Did Saul change his name to Paul when he became a follower of Jesus? This seems to be a common opinion among Christians. Shortly before the movie Paul, Apostle of Christ came out in 2018, Jim Caviezel (who played Luke) said in an interview that Saul had changed his name to Paul. This seems to be a common opinion among Christians, and it is mentioned often in sermons.

But the Bible never actually says that Saul changed his name to Paul. Others in the New Testament change their names, and such events are always highlighted. Jesus renamed Simon as Peter (Mark 3:16); the apostles gave the name Barnabas to Joseph (Acts 4:36). We don’t have any such account for Paul.

So why have so many people claimed that Saul changed his name to Paul? In Acts, Luke calls him Saul for the first 13 chapters, then calls him Paul for the rest of the book, so some people have assumed that there was a name change. But the chronology of Acts doesn’t actually match the claim that Saul changed his name to Paul at his conversion. Look at some of the following references in Acts:

  • 7:58, 8:1 – Saul is present at the execution of Stephen and “agreed with his murder.”
  • 8:3 – Saul begins persecuting Christians.
  • 9:1–11 – Saul goes to Damascus to persecute Christians, but meets Jesus and becomes his disciple.
  • 9:22 – Saul preaches that Jesus is the Christ.
  • 13:7 – While Barnabas and Saul are preaching the gospel on Cyprus, the proconsul asks them to come and give him their message.
  • 13:9 – “But Saul, who was also Paul” denounces the magician Elymas and proclaims the gospel.

Paul’s conversion was about A.D. 34–37, and he arrived on Cyprus in A.D. 48, which means that he continued to use the name Saul for possibly as long as 14 years after his conversion.

So what is going on? Why the name switch? The answer lies in Paul’s claim that he was born a Roman citizen (Acts 22:28), but also had faithful Jewish parents (Acts 23:6, Phil. 3:5). Roman citizens usually had full Roman names. Even those who were not ethnically Roman were granted Roman names if they received citizenship. We don’t know Paul’s other two names, but he would have had a name like Marcus Antonius Paulus or Gaius Tullius Paulus. (For Romans, the third name, called the cognomen, was the one most commonly used. The other two were used formally, like on birth certificates or other legal documents.)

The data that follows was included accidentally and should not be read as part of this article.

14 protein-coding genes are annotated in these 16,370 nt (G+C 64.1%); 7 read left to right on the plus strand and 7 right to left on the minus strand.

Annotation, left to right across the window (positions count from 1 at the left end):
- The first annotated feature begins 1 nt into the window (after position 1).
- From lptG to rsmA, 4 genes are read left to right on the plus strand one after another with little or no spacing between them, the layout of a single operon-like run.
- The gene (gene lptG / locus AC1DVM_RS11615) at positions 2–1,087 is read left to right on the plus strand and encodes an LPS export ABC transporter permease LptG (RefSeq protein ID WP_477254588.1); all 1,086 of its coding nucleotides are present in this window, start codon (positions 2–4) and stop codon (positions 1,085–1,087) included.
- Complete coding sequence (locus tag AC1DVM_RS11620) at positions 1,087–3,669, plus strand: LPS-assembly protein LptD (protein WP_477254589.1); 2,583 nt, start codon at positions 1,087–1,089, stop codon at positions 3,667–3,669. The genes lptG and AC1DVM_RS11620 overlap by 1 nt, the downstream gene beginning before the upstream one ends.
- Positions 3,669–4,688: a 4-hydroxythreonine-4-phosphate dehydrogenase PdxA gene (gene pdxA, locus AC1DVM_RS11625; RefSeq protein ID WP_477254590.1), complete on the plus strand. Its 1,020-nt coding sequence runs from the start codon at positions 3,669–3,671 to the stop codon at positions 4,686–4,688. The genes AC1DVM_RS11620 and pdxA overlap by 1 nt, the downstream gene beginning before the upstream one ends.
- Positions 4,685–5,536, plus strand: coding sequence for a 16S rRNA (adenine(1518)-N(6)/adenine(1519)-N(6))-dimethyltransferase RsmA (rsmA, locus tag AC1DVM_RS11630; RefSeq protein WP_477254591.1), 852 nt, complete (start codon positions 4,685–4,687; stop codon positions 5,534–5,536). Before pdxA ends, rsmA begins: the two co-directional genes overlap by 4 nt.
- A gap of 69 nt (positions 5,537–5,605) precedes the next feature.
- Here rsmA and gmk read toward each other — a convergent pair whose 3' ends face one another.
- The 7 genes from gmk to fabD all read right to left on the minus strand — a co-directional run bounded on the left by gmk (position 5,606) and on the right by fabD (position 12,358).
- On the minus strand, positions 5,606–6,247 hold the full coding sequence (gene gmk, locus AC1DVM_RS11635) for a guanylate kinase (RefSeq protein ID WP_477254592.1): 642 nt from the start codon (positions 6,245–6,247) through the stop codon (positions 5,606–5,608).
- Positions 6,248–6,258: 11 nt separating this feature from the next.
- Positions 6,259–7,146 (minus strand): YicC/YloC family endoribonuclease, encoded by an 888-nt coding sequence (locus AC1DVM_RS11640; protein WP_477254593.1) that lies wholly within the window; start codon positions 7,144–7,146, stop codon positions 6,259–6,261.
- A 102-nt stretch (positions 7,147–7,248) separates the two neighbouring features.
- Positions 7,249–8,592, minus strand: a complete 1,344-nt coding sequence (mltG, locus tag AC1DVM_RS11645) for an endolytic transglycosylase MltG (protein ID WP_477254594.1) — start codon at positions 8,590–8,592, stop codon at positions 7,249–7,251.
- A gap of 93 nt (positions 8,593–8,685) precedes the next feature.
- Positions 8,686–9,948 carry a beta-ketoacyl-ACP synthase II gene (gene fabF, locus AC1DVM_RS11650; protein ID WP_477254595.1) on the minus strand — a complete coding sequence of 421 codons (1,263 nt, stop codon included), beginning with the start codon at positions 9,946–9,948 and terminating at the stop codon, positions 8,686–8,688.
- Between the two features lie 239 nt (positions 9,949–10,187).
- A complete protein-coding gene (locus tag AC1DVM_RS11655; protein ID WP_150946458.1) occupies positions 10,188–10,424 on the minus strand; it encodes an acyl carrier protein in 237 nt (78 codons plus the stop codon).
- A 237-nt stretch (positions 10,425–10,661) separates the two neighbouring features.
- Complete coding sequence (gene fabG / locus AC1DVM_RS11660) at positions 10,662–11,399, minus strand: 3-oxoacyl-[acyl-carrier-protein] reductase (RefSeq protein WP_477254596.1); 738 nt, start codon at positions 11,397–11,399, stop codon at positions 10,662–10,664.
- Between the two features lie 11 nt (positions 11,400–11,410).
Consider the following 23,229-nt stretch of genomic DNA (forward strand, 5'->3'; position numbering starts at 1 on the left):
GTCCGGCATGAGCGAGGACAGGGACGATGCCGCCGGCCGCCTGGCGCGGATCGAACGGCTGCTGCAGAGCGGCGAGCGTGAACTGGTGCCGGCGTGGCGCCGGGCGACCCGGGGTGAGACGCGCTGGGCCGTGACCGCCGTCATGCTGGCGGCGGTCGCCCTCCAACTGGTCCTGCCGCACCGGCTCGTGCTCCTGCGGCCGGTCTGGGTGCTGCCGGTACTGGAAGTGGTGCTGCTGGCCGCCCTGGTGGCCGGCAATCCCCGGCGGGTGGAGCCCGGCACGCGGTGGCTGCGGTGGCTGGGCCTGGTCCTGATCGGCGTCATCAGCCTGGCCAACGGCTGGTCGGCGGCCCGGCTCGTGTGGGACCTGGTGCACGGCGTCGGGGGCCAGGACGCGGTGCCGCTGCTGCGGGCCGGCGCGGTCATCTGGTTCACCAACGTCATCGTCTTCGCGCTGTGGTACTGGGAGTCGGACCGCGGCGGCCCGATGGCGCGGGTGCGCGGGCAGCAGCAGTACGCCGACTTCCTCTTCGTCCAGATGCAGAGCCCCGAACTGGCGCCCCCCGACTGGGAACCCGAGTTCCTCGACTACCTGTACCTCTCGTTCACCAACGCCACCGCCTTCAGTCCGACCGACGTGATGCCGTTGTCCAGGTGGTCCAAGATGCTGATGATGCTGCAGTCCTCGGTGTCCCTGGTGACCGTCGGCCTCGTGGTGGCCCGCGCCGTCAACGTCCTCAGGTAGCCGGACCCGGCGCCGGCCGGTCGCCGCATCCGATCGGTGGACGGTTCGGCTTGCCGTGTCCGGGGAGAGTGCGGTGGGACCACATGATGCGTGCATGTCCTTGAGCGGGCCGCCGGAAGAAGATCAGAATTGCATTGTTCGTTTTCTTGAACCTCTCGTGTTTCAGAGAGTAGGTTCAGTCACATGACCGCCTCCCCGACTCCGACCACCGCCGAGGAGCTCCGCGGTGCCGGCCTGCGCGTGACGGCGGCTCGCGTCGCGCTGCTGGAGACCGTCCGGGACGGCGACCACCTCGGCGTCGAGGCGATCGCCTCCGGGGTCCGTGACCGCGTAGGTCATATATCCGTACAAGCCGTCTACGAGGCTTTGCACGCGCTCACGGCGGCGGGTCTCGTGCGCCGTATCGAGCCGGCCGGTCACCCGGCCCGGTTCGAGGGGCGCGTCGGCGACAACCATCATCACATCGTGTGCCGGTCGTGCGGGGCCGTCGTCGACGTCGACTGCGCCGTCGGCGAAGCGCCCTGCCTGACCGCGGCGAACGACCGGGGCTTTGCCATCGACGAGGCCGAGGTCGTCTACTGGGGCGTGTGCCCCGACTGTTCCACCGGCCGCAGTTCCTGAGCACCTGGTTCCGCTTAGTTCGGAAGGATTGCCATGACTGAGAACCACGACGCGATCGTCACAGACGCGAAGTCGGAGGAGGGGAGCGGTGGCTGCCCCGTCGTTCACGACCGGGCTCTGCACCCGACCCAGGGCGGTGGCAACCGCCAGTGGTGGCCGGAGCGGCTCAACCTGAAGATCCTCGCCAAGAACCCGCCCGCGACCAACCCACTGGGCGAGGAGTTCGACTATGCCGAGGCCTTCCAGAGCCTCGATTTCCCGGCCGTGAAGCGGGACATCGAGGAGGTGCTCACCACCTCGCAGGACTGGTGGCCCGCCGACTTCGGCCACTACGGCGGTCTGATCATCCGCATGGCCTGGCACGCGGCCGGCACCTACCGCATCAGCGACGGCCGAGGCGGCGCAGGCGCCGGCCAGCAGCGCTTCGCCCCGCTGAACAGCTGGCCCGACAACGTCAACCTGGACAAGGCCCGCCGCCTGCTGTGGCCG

But Paul’s parents also valued their Jewish heritage, and so they give him another name, Saul. That was an appropriate name for a boy from the tribe of Benjamin (Phil. 3:5), since King Saul was Benjamin’s most famous member.

Having different names for different cultures was a somewhat common practice. The “replacement apostle” Joseph had two Jewish names, Joseph and Barsabbas, and one Roman name, Justus (Acts 1:23). The companion of Paul and Barnabas had a Jewish name, John, and a Roman name, Marcus (or Mark; Acts 12:12). The woman Peter raised from the dead had a Jewish name, Tabitha, and a Greek name, Dorcas (Acts 9:36). And several examples can be found in non-biblical accounts from the time, such as Josephus.

Roman citizens usually had full Roman names. Even those who were not ethnically Roman were granted Roman names if they received citizenship.

Is this claim, that Paul always had both names, some crazy new idea? No. All the Acts commentaries on my shelf agree with this evaluation (see the excellent commentaries by Craig Keener, Darrell Bock, F. F. Bruce and I. Howard Marshall, for example). And it is not a new claim at all. In A.D. 256, in the oldest surviving commentary on Romans, Origen said this:

It appears to us that Paul also used two names and while he was ministering to his own people he was called Saul because it seemed more colloquial to his native country, but he was called Paul when composing laws and precepts for the Greeks and Gentiles. For the Scripture that says, “Saul, who was also called Paul,” shows very plainly that he is not being designated Paul there for the first time, but rather this had been an old designation.

This adapted article was originally posted on Feb. 6, 2019, on The Good Book Blog.